Description of type series. Data for size, shape and scalation is presented in Table 1. A relatively small (SVL 61.5–79.0 mm, mean 70.6 mm) and moderately robust (AG/SVL 0.43–0.49) Oedura   . Body slightly depressed, covered in small granular scales; scales on ventral surface about the same size as those on dorsum; 1 spur positioned laterally on either side of the cloaca in both sexes, typically more well-defined in males; row of 8–18 (mean 14.0) pre-cloacal pores in mature males, divided medially by 2–6 granular scales without pores, line of pores extending to underside of each thigh; pre-cloacal pores not evident in females; neck broad and moderately long (NL/SVL = 0.21–0.27). Head distinct from neck; moderately long (HL/SVL = 0.21–0.24; S/HL = 0.43–0.47), relatively narrow (HW/SVL = 0.17–0.19) and moderately depressed (HD/SVL = 0.09–0.11); covered in small granular scales that are slightly larger on the dorsal and lateral surfaces of the snout; scales rounded to hexagonal; interorbital counts 21–23 (mean 22.1); rostral scale approximately twice as wide as deep, divided 40–60% (mean 50%) vertically by a medial groove; rostral contacting nostril, bordered by 2 (rarely, 3) scales along its dorsal edge, and bordered laterally on each side by the first supralabial scales; 6 scales contacting nostril; supralabials 11–13 (mean 12.0); first supralabial narrower than second supralabial; infralabials 10–12 (mean 10.9); enlarged scales extending back from mental scale, starting as relatively large and hexagonally-shaped and decreasing in size and becoming rounded on throat; ear opening small and rounded, occasionally diagonally elongate; eye relatively large (Eye/SVL = 0.045 –0.052). Limbs relatively short (FL/SVL = 0.10–0.12; HLL/SVL = 0.13–0.14); digits dorsoventrally compressed, with enlarged subdigital lamellae in a series that starts with relatively small and undivided scales and increases in size and width to become paired, obviously expanded scales; the penultimate pair is slightly narrower; the apical pair is obviously enlarged and separated from the series; 3 rd toe subdigital lamellae counts 8–9 (mean 8.1) (including apical pair); 3 rd finger subdigital lamellae counts 7–8 (mean 7.4) (including apical pair). Original tail moderately long (TL/SVL = 0.70–0.79) and narrow (TW/TL = 0.16–0.17); tapered; only slightly depressed (TD/TW = 0.79–0.81); scales arranged in concentric rings, about the same size on the dorsal and on ventral surfaces. Regrown tail moderately long (TL/SVL = 0.53–0.69) and narrow (original TW/TL = 0.20–0.23); tapered; only slightly depressed (TD/TW = 0.75–0.83); scales arranged in concentric rings, about the same size on the dorsal and ventral surfaces. Colouration in spirit. Dorsal pattern broadly consists of a series of pale streak or spots on either side of the dorsal midline, a series of small, irregular spots along the mid-lateral line, and a background pattern heavily marked with black mottling and smudging. The nape marking is a prominent V- or Y-shaped marking that is broken in the middle. The V-shaped marking consists of two bars angled from the back of each temporal region to the midline on the nape. The Y-shaped nape marking is similar but each bar then extends as a streak down the back of the neck, with each pale streak separated on either side of the midline. Following the nape bar is a dorsal series of pale streaks or spots that run along either side of the midline. These pale markings may be paired or off-set but, even when paired, they are rarely merged. There is typically a thin pale line along the midline that may be unbroken or broken by the black edging around markings. On most specimens there is a series of obscure or obvious small pale spots along the midlateral line. The pale nape marking, dorsal markings and lateral spots are all edged with black and this merges with the extensive dark markings on the dorsal and lateral surfaces, such that the markings all appear heavily connected rather than discrete. A dark band extends from the naris to the eye, and then extends as the same thickness from the back of the eye to the nape marking and onwards down the dorsolateral zone. This dark band is bordered below by a thin white line along the labial scales that continues through the ear opening and along the neck to the insertion of the forelimb. The top of the head is heavily mottled with dark markings, but with pale areas in the upper temporal regions posterior to the eye, and a grey tinge on top of the eyes. There are sometimes white spots on the posterior temporal region or the back of the head. The top of the snout is dark, medially, and each canthus rostralis is pale. Iris dark with a milky, opaque surface. The limbs are dark with pale flecking. There is some indication of pale spots on the base of the hindlimbs on some individuals. The original tail is heavily marked with dark markings, with irregular, paired, pale markings along the dorsal midline. The regrown tail is dark with white flecking. All ventral surfaces are even, yellowish cream, except the underside of the tail which is yellowish cream but with faint indication of the dorsal and lateral tail pattern. Cloacal spur white.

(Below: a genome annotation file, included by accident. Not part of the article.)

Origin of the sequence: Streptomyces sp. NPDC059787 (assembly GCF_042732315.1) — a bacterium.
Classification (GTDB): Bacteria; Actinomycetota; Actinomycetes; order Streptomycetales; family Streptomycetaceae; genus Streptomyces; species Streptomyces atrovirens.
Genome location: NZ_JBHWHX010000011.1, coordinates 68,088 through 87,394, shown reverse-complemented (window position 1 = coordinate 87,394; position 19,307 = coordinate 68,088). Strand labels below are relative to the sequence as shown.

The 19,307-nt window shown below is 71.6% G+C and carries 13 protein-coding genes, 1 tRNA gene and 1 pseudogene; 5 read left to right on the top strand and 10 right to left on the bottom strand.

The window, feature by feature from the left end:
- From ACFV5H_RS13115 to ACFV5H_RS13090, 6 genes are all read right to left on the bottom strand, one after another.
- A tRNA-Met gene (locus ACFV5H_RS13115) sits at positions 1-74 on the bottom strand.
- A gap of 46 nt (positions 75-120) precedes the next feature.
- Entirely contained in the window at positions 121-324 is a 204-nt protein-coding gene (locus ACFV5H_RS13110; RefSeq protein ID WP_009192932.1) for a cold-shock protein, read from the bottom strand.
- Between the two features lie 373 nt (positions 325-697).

Colouration in life ( Figs. 5D View FIGURE 5 , 15 View FIGURE 15 , 16 View FIGURE 16 ). As described above but all pale markings are whiter, dark markings are darker (dark grey or black), and the background colour is yellow rather than beige, with the yellow particularly bright on the tail. White spots on the base of the hindlimb are more pronounced in life, and present on most individuals. Iris appears black but there can be some indication of dark copper or brown under close inspection. The labial scales are bright white in life. Juveniles have creamy yellow markings, each edged with black, on a pinkish grey background ( Fig. 15F View FIGURE 15 ).